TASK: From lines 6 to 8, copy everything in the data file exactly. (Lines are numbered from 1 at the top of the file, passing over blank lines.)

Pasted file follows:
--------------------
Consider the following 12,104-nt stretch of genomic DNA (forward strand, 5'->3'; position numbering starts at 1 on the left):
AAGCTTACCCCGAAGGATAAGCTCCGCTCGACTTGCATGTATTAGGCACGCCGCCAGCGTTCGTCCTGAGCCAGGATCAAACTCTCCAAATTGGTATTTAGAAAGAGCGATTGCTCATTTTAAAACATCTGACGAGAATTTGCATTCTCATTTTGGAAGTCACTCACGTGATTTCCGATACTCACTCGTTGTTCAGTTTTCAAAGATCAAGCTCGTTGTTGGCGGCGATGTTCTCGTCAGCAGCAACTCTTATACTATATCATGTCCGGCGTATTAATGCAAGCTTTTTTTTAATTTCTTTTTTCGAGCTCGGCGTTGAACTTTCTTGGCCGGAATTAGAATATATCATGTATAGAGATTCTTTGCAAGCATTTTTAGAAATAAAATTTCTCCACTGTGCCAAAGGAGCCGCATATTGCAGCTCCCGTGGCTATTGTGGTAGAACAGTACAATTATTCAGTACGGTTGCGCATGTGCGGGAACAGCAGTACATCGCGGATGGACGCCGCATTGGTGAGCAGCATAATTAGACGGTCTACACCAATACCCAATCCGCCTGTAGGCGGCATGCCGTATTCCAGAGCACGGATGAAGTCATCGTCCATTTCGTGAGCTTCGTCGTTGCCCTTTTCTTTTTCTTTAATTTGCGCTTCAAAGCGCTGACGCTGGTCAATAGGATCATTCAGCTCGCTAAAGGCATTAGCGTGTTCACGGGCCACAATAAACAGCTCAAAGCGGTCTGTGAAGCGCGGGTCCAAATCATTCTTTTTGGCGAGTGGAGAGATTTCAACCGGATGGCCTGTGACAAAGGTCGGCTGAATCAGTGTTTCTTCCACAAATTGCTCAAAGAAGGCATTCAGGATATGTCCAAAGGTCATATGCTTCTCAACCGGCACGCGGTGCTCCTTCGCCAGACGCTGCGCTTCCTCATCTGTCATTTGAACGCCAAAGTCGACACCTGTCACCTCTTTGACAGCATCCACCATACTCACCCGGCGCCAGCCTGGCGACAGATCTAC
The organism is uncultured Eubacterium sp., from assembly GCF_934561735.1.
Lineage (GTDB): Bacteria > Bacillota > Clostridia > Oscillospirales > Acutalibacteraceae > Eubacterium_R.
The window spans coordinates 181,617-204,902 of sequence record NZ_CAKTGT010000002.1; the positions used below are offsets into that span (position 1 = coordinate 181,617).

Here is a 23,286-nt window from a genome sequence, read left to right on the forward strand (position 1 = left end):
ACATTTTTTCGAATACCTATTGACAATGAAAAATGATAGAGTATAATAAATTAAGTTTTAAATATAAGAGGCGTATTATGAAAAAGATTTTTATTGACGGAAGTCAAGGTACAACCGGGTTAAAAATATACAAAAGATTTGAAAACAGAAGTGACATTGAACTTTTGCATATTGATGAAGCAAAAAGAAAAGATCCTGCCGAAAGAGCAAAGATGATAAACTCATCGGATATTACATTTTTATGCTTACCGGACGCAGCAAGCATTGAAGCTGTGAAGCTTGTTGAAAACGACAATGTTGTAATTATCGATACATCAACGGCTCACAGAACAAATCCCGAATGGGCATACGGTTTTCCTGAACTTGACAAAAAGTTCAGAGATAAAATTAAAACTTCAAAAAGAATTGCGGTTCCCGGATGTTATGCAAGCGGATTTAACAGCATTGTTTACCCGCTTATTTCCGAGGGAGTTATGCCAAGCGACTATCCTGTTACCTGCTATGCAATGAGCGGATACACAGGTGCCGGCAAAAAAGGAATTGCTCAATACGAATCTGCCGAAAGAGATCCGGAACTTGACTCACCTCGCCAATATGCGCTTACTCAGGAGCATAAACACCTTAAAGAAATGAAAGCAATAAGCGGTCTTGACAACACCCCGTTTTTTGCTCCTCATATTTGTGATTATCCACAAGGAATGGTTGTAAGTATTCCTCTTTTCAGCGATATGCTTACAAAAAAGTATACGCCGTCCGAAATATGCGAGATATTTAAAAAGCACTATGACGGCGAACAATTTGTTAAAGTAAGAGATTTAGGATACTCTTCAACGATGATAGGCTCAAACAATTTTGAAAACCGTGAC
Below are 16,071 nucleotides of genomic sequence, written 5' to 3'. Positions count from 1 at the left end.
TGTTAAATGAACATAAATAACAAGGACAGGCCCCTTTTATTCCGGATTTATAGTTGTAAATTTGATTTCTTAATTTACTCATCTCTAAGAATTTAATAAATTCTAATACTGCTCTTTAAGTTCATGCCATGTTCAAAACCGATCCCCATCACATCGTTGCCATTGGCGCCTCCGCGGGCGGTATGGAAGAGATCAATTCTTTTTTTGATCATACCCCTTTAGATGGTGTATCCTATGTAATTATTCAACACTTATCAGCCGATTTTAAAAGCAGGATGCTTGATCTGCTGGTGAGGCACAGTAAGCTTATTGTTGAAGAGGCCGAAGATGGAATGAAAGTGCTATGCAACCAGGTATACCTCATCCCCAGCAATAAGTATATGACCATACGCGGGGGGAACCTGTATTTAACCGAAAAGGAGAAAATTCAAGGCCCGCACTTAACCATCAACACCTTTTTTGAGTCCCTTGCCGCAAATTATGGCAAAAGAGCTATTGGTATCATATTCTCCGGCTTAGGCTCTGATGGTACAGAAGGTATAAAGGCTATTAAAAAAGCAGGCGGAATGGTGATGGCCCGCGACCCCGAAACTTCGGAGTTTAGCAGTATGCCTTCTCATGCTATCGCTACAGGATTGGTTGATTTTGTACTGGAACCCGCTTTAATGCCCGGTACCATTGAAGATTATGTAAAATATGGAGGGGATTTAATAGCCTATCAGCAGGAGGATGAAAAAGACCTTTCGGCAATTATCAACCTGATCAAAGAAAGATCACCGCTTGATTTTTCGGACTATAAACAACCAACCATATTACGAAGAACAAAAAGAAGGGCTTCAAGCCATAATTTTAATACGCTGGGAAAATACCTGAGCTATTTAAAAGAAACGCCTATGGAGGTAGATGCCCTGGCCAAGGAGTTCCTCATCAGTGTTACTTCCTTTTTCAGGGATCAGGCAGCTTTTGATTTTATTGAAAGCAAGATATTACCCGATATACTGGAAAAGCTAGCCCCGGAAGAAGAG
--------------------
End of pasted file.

Here is a 23,286-nt window from a genome sequence, read left to right on the forward strand (position 1 = left end):
ACATTTTTTCGAATACCTATTGACAATGAAAAATGATAGAGTATAATAAATTAAGTTTTAAATATAAGAGGCGTATTATGAAAAAGATTTTTATTGACGGAAGTCAAGGTACAACCGGGTTAAAAATATACAAAAGATTTGAAAACAGAAGTGACATTGAACTTTTGCATATTGATGAAGCAAAAAGAAAAGATCCTGCCGAAAGAGCAAAGATGATAAACTCATCGGATATTACATTTTTATGCTTACCGGACGCAGCAAGCATTGAAGCTGTGAAGCTTGTTGAAAACGACAATGTTGTAATTATCGATACATCAACGGCTCACAGAACAAATCCCGAATGGGCATACGGTTTTCCTGAACTTGACAAAAAGTTCAGAGATAAAATTAAAACTTCAAAAAGAATTGCGGTTCCCGGATGTTATGCAAGCGGATTTAACAGCATTGTTTACCCGCTTATTTCCGAGGGAGTTATGCCAAGCGACTATCCTGTTACCTGCTATGCAATGAGCGGATACACAGGTGCCGGCAAAAAAGGAATTGCTCAATACGAATCTGCCGAAAGAGATCCGGAACTTGACTCACCTCGCCAATATGCGCTTACTCAGGAGCATAAACACCTTAAAGAAATGAAAGCAATAAGCGGTCTTGACAACACCCCGTTTTTTGCTCCTCATATTTGTGATTATCCACAAGGAATGGTTGTAAGTATTCCTCTTTTCAGCGATATGCTTACAAAAAAGTATACGCCGTCCGAAATATGCGAGATATTTAAAAAGCACTATGACGGCGAACAATTTGTTAAAGTAAGAGATTTAGGATACTCTTCAACGATGATAGGCTCAAACAATTTTGAAAACCGTGAC
Below are 16,071 nucleotides of genomic sequence, written 5' to 3'. Positions count from 1 at the left end.